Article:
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The new alphabet wonder creams

They’re time-saving and easy on the budget, but do alphabet creams really work? Sheree Mutton investigates.

In the past five years, a new breed of products has emerged in the beauty market. They’re called “alphabet creams” and promise to deliver even-toned, blemish-free skin. Some also claim to blur wrinkles and correct imperfections. It sounds too good to be true, right? Wrong. The BB, CC and DD creams are all products you can incorporate into your skincare regimen to help you achieve that smoother, more flawless complexion we all long for.
According to Melanie Burnicle, Revlon’s Australasia Make-Up Director, the success and popularity of alphabet creams are largely due to their multiple uses, meaning they can fit in with our busy lives and tight budgets. “Whatever your title – mum, grandma, working woman – our schedules are always full, so if we can save time and money, we will,” she says. “One product that can do five steps and allow you an extra 10 minutes sleep-in is brilliant. Also five beauty products can add up dollar-wise, so one affordable product that can pretty much do it all on the skin front makes total sense.”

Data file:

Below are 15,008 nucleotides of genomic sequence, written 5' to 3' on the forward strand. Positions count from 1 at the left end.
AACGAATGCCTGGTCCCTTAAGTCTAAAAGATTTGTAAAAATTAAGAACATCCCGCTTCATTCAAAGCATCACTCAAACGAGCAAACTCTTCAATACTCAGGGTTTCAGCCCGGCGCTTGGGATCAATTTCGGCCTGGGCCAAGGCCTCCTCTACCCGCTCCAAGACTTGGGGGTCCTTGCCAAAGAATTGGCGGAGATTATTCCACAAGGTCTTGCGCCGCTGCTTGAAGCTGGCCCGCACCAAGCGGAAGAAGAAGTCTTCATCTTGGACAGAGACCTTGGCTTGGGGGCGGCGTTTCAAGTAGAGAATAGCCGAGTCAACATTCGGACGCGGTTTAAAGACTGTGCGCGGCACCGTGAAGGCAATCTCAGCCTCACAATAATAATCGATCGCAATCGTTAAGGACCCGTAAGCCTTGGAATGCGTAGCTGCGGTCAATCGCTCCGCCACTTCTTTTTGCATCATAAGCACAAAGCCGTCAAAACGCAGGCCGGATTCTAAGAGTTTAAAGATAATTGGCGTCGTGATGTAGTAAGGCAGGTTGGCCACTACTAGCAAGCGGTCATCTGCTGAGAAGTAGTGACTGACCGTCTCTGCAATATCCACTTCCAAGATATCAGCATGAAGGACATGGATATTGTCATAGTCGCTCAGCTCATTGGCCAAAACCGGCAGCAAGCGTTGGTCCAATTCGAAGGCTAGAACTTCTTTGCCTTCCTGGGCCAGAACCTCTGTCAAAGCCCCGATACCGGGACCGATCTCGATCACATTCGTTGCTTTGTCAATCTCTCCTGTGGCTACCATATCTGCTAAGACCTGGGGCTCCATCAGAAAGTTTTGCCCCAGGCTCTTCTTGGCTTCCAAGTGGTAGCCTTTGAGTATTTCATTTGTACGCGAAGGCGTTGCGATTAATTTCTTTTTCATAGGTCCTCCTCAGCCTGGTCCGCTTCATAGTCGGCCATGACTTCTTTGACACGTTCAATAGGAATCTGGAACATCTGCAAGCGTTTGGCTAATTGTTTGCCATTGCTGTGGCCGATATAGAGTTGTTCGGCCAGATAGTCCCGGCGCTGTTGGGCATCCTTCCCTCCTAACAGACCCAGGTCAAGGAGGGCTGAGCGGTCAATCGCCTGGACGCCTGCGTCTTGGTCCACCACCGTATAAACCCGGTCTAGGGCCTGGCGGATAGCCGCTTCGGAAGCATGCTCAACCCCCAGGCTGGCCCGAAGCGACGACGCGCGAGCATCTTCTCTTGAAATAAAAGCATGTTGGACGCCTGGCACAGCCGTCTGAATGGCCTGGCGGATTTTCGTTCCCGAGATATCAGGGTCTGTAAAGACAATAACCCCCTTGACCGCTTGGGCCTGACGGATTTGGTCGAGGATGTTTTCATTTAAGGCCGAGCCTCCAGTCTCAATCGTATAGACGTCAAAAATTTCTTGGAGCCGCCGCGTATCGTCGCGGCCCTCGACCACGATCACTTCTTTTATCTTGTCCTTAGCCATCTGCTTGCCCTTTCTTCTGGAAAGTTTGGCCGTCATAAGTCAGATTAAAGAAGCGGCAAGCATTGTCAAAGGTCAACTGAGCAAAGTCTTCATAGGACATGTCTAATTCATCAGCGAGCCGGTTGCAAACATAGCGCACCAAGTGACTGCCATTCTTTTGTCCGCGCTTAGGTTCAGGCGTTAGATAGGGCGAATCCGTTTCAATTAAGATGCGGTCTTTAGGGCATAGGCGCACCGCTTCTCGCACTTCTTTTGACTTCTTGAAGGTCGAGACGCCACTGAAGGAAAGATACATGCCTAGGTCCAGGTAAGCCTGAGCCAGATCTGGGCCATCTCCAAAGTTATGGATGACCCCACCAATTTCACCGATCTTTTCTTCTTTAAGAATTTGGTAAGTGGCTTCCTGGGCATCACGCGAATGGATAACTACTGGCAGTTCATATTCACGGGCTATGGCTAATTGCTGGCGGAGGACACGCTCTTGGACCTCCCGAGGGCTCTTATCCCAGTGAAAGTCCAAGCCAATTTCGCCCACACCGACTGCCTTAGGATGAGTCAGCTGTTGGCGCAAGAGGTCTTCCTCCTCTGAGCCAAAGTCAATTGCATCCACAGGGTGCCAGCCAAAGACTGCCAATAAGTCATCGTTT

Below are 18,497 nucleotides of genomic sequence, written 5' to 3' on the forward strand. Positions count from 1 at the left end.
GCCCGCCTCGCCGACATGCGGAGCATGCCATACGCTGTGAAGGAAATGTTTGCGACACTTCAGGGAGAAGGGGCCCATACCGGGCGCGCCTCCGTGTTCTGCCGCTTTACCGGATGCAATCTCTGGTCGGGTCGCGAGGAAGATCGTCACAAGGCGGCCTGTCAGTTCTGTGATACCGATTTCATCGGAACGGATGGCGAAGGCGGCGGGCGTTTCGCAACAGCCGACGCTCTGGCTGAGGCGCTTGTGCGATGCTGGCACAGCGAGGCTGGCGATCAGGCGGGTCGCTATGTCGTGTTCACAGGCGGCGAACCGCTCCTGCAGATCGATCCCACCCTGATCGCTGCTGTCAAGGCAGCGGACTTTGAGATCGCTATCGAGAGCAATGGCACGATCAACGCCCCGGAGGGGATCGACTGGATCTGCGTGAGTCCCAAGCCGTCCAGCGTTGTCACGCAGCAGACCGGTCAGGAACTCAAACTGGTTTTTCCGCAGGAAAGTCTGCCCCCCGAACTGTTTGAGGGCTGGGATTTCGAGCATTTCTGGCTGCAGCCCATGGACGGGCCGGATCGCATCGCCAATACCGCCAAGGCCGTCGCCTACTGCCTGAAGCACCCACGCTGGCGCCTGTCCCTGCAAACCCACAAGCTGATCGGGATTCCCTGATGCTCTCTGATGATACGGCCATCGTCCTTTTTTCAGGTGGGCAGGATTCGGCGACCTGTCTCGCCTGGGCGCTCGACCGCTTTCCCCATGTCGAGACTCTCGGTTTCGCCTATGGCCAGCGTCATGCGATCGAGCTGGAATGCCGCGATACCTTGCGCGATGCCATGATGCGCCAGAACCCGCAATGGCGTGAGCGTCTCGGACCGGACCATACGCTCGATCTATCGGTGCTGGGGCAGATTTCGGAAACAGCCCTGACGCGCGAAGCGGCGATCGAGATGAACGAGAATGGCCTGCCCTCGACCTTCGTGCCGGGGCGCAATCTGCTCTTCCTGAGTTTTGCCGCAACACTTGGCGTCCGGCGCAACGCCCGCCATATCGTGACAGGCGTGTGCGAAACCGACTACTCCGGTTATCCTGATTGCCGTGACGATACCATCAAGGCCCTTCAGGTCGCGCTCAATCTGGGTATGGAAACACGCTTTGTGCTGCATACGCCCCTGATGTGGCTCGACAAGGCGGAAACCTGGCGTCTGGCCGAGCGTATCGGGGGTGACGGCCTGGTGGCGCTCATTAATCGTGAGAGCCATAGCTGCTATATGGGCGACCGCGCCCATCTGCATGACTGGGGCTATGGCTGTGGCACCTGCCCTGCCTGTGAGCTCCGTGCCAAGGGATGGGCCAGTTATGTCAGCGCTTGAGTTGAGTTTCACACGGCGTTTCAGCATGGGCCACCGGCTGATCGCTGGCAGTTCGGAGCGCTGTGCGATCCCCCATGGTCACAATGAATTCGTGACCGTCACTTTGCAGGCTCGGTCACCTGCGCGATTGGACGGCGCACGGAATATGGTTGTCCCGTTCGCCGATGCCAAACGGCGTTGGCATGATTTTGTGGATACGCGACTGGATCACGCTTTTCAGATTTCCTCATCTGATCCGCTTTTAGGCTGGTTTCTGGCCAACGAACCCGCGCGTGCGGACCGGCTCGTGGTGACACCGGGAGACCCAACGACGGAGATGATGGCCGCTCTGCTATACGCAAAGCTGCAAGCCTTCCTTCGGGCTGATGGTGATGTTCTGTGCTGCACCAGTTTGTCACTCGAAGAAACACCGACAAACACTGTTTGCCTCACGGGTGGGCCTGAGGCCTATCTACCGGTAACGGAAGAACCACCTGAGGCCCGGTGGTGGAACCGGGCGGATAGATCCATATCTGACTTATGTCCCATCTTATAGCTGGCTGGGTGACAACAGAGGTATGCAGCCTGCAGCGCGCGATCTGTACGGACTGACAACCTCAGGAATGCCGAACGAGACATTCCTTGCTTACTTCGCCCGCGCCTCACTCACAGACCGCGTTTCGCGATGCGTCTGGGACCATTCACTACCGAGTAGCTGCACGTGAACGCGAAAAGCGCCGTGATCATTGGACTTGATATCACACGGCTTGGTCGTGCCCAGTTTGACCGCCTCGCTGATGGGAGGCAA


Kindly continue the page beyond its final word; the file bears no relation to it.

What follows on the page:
Priceline’s Make-Up Director, Rae Morris, agrees, adding that alphabet creams are skincare and make-up rolled into one. “Women are in a hurry, they don’t want to put on a sunscreen and a moisturiser, and they don’t want to clog their skin or break out from them,” she says. “Wearing a good foundation – which will even out your skin tone – has one of the best anti-ageing effects and I think alphabet creams are a great way to bring foundation into the skincare category. They protect your skin and they have sunscreen in them, but they make you look good as well.”
“Some days, you don’t feel like a full foundation, you want a more natural feel. This is when its best to use your alphabet creams. Be aware of your skin type and purchase the cream that will work best for you. For example, with mature skin, I’d always choose a CC cream as it is designed to not only provide lightweight coverage, but also contains skincare benefits and coverage of imperfections that can come with ageing.”
Rae Morris recommends testing colours on your décolletage, not your face, to ensure you get the correct match for your skin tone. “You shouldn’t see colour. Rather, you should see your skin evening out because you really want your face and body to be the same colour,” she says. “Always make sure they have sunscreen in them and they’re not a pinky shade.”

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